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Trump’s Generation and Civil War Education

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This is a good overview of how horribly the Civil War was taught for a century and how it still shapes people such as Donald Trump today.

Until the late 1960s, history curricula in Trump’s home state of New York largely adhered to a narrow vision of American history, especially when discussing slavery, the Civil War, and its aftermath. This was true in the predominately white public schools throughout the country. The African American experience and its broader significance received little to no attention. When textbooks did cover black Americans, their portrayals were often based on racist tropes or otherwise negative stereotypes. Trump’s understanding of the Civil War may be out of step with current scholarship, but it’s one that was taught to millions of Americans for decades.

“The dominant story was that secession was a mistake, but so was Reconstruction,” Jonathan Zimmerman, a New York University professor who studies the history of American education, told me. “And Reconstruction was a mistake because [the North] put ‘childlike’ and ‘bestial’ blacks in charge of the South, and the only thing that saved white womanhood was the Ku Klux Klan. When African Americans read this in their textbooks, they obviously bristled.”

African American parents and students emerged as the strongest voices in protesting history curricula. Major black newspapers like the Chicago Defender and the New York Amsterdam News regularly covered new developments in the fight. Civil-rights organizations like the NAACP and the Urban League appointed committees to review textbooks and push back on flawed material. They pressured public officials and textbook publishers to present a more accurate and comprehensive view of black Americans in history.

“For more than 100 years, the American educational system has revolved around four basic R’s—reading, ‘riting, ‘rithmetic, and racism,” historian Lerone Bennett Jr. wrote in Ebony magazine in 1967. “By sins of commission and omission, by words said but also by words not said, facts conveniently overlooked and images suppressed, the American school system has made the fourth R—racism—the ground of the traditional three-R fare.”

New York’s schools were no different. A 1957 report found a textbook on the city’s recommended list which, while roundly condemning its violence, said of the postwar Ku Klux Klan, “Its purposes were patriotic, but its methods cannot be defended.”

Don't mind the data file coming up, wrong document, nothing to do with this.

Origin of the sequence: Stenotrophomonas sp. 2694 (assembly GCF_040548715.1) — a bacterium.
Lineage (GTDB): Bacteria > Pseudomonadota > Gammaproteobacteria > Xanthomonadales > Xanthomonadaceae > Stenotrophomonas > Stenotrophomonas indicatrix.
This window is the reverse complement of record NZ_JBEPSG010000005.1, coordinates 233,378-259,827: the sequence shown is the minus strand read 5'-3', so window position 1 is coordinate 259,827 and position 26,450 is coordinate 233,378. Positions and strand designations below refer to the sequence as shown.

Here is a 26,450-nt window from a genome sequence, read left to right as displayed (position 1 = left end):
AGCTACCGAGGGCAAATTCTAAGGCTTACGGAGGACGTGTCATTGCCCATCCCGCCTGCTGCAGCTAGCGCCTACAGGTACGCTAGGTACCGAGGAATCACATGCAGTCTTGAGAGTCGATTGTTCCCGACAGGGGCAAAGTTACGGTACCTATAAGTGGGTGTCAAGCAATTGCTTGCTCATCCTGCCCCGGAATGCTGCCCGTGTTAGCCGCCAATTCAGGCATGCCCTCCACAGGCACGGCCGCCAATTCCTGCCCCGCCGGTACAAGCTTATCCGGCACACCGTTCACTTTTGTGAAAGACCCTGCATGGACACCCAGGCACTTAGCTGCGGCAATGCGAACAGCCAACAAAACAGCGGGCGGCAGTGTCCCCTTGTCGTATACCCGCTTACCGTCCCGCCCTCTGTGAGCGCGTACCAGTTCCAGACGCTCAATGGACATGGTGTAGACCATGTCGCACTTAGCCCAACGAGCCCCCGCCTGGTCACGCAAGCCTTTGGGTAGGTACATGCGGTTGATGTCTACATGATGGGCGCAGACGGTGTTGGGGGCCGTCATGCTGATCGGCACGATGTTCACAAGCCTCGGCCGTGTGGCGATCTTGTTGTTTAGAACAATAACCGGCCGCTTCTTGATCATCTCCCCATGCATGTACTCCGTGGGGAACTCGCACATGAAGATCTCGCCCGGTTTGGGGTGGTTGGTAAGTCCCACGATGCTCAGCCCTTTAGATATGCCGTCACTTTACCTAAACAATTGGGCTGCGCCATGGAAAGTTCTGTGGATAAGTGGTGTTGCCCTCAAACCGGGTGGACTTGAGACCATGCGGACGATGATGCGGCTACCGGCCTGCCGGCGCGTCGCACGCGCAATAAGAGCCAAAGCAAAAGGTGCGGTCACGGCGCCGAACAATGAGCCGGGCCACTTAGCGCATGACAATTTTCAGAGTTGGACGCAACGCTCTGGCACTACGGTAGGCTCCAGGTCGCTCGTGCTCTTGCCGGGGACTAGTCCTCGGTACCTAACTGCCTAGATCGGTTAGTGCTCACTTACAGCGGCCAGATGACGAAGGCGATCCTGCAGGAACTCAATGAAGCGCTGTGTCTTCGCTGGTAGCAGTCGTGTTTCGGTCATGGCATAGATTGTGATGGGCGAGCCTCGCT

In 1960, four years before Trump graduated high school, Albert Alexander, a textbook analyst for the New York City Board of Education, complained that publishers had warped their coverage of the Civil War so their products could be sold in both the North and the South. He noted that four of the textbooks used in city schools only referred to the conflict as the “War Between the States,” the segregationist South’s preferred term.

While we cannot know precisely what Trump was taught about the Civil War and Reconstruction, even a terrible education around those issues excuses his positions today. First is the assumption that students listen to their professors and teachers and their views on history are shaped by that. Maybe I’m too cynical after a decade of being a professor, but I think we all question whether our students are actually listening to us. Maybe they are. But in any case, there are many white people of Trump’s generation who went through the same education and do not think as he does. The terrible Dunning scholarly histories and popularized versions of this by Claude Bowers and others definitely had a negative impact, but in many people who are not also racist sociopaths, their influence is more measured. Take this quote from Hillary Clinton last year, from the same article.

Of course, Trump is far from the only American politician with an outdated understanding of the Civil War era. In a January 2016 town hall in Iowa, Hillary Clinton—who is one year younger than Trump—said that had he not been killed, Abraham Lincoln’s more tolerant policies may have hastened national reconciliation, and that what actually happened left white Southerners “feeling totally discouraged and defiant.” My colleague Ta-Nehisi Coates noted similarities between Clinton’s statement and the Lost Cause view “that Reconstruction was a mistake brought about by vengeful Northern radicals.”

That was a bad moment for Clinton. It also reflects the more insidious ways that Dunning School history still influences an older generation. I would guess this is a more common way that education has a negative influence. Trump is just a racist.

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